Turning to nebulae, M17 in Sagittarius showed a wonderful glow shaped like a tick mark, while M27 in Vulpecula displayed a good shape.

We also checked out the Whirlpool Galaxy and its companion, and saw a hint of structure in the main galaxy’s disc.

M82 appeared as a large thin strip of disturbed light, hinting at the turmoil within that galaxy.

The planets were not ideally placed at the time of our review, but we did manage to make out Syrtis Major and a polar cap on Mars, despite the small size of its disc.

Saturn, however, was simply gorgeous. The pale yellow and cream hues of the planet showed up its north belt and north polar haze, while the rings, clearly split by the Cassini Division, were a delight.

We were also able to pick out 5 of the planet’s myriad moons.

We managed to do some limited deep-sky imaging, despite the scope’s altaz mount.

Objects too high would cause a camera attached to the rear end of the tube to catch on the base, but we found we could image objects lower than 60º as long as we used very high ISO values and exposures shorter than 20 seconds.

We took 11 exposures of 15 seconds each at ISO 3200 with our Canon EOS 50D and processed them with DeepSkyStacker.

This produced a respectable image for our efforts.

With its ease of use and the great views we had with it, it’s not hard to see why the C8 continues to thrive. We can see it being a solid performer for many more years to come.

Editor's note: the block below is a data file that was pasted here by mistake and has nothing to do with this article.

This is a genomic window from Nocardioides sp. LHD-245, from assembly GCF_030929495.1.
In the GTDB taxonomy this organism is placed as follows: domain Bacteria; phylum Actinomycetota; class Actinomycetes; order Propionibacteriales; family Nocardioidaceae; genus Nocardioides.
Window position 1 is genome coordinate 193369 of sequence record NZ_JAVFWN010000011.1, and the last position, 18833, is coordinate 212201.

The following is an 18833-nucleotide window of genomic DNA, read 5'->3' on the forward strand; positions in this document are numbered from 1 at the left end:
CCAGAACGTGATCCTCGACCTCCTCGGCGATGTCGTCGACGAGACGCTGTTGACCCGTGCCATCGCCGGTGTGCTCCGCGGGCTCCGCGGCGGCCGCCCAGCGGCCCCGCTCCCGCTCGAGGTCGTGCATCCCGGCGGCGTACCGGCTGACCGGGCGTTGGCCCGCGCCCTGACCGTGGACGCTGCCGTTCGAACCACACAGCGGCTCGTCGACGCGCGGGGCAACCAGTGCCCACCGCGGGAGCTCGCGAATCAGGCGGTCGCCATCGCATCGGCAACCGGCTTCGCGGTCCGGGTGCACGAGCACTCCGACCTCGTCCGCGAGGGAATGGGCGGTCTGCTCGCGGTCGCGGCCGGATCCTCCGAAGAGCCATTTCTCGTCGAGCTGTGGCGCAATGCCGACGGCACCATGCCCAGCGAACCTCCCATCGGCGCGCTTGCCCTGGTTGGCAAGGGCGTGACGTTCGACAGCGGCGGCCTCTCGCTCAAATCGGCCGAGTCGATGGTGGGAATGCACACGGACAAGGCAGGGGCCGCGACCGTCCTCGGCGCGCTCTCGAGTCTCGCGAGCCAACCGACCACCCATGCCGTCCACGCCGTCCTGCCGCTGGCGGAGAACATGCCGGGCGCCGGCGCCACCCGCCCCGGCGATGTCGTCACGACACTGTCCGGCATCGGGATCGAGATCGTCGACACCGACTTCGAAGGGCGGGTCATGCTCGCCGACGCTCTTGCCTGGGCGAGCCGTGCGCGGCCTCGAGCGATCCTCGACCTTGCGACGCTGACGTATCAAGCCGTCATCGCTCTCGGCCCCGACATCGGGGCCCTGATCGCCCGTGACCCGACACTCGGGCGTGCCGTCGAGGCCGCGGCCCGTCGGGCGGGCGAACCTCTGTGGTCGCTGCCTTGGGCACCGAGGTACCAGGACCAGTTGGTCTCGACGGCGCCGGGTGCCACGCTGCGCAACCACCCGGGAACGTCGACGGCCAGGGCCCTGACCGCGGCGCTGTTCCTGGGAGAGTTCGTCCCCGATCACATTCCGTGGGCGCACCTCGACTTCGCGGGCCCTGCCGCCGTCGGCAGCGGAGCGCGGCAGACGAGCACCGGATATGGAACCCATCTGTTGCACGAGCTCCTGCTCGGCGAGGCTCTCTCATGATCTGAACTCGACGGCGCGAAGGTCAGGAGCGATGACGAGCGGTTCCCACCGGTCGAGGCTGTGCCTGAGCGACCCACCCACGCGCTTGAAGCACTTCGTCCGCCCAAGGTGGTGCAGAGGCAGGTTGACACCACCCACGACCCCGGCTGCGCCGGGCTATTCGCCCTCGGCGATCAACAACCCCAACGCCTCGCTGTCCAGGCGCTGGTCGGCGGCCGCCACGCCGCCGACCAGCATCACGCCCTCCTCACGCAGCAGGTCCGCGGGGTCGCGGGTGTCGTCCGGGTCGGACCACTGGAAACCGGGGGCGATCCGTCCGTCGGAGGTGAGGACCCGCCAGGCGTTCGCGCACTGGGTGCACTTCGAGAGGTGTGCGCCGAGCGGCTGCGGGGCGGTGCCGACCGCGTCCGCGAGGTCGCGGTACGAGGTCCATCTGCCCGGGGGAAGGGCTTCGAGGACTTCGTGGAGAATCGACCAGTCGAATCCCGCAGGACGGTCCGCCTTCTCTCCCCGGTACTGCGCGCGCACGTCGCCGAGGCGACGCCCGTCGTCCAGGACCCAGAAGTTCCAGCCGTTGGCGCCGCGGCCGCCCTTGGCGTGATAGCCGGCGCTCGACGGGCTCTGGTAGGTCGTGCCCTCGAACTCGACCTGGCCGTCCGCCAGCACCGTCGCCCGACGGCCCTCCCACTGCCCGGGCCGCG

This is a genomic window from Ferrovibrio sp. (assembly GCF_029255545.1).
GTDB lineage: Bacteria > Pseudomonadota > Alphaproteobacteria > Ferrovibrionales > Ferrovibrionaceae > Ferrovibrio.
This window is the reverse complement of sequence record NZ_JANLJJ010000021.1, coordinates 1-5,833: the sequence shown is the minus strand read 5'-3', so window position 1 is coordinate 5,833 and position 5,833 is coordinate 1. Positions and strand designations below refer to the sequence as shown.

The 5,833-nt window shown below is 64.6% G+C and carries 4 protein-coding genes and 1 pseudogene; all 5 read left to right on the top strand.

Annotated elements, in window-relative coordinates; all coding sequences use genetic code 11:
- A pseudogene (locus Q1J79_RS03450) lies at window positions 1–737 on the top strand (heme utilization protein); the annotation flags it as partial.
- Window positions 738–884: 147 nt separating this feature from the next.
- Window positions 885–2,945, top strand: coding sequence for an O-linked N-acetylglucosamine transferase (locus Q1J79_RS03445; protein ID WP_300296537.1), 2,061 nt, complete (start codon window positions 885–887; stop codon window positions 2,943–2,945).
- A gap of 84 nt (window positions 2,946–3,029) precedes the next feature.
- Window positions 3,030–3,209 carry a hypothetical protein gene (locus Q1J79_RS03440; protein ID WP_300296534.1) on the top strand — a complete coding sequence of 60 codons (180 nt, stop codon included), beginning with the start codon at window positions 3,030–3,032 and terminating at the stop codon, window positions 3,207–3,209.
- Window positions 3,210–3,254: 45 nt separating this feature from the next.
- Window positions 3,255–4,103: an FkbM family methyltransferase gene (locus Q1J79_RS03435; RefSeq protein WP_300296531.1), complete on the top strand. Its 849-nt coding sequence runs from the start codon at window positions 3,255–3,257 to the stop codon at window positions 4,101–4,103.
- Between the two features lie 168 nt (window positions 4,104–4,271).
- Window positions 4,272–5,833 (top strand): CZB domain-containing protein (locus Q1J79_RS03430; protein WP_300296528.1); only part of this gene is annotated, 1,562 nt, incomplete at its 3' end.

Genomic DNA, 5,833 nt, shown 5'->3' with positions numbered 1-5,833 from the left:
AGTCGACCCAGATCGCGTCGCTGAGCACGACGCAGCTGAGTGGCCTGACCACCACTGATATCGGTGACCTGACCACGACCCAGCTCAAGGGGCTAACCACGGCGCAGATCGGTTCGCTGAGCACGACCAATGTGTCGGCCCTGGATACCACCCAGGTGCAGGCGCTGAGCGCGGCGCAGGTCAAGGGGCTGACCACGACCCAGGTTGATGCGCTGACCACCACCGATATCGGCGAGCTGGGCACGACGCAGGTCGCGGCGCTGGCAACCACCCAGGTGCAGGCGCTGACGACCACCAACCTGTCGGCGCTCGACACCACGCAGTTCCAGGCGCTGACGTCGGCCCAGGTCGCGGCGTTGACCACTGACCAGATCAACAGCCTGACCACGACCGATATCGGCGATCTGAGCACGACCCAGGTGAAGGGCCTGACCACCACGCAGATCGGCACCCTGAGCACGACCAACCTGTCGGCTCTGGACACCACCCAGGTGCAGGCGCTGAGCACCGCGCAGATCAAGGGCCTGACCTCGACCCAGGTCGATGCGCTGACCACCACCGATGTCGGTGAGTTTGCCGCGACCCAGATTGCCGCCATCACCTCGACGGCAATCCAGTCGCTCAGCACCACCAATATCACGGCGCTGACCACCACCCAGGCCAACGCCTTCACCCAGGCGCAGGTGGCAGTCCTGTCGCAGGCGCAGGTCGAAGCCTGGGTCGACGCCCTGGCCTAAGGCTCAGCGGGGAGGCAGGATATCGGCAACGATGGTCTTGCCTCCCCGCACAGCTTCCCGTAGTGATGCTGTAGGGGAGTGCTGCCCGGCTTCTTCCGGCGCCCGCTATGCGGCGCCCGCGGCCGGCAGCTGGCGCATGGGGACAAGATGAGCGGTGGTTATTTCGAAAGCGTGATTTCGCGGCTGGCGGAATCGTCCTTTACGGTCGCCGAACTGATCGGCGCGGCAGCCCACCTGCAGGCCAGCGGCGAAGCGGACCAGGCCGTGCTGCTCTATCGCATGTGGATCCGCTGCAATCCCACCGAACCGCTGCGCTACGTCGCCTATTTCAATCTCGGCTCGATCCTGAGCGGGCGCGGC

The 8-inch, f/10 Schmidt-Cassegrain optics have Celestron’s StarBright XLT coatings, improving light transmission, and gave great views with the supplied 25mm E-Lux Plössl eyepiece. Stars were sharp across 85 per cent of the view and even very close faint double stars could be split using high magnification.

Single arm mount

The mount is sturdy in construction and carries the optical tube on a Vixen-style dovetail arrangement. It’s home to the power switch, power connector, battery compartment and, on the arm itself, the integrated hand controller – making for a very compact arrangement indeed.

Go-To controller

The NexStar computerised hand controller has been designed to slot into the single arm and provides a database of 40,000 objects to choose from. It was easy to use and the star alignments worked well every time, placing the desired objects within the inner half of the view.


The sturdy tripod easily holds the weight of the mount and the optical tube assembly. It can be extended to give more height for a better viewing position and, once levelled, provides the perfect platform for the rest of the telescope.


The focuser is located at the back, below the optical axis, which in an altaz system means it’s always easy to locate and use. The mechanism is smooth in operation and has plenty of focus range to accommodate DSLRs, diagonals and eyepieces.

Vital stats

  • Price £1,499
  • Otics Schmidt-Cassegrain
  • Aperture 203.2mm (8 inches)
  • Focal length 2,032mm (f/10)
  • Mount Computerised single fork arm altazimuth
  • Eyepiece 25mm Plössl, 1.25-inch fit
  • Weight 15.6kg
  • Supplier David Hinds
  • Tel 01525 852696

This review originally appeared in the September 2012 issue of BBC Sky at Night Magazine.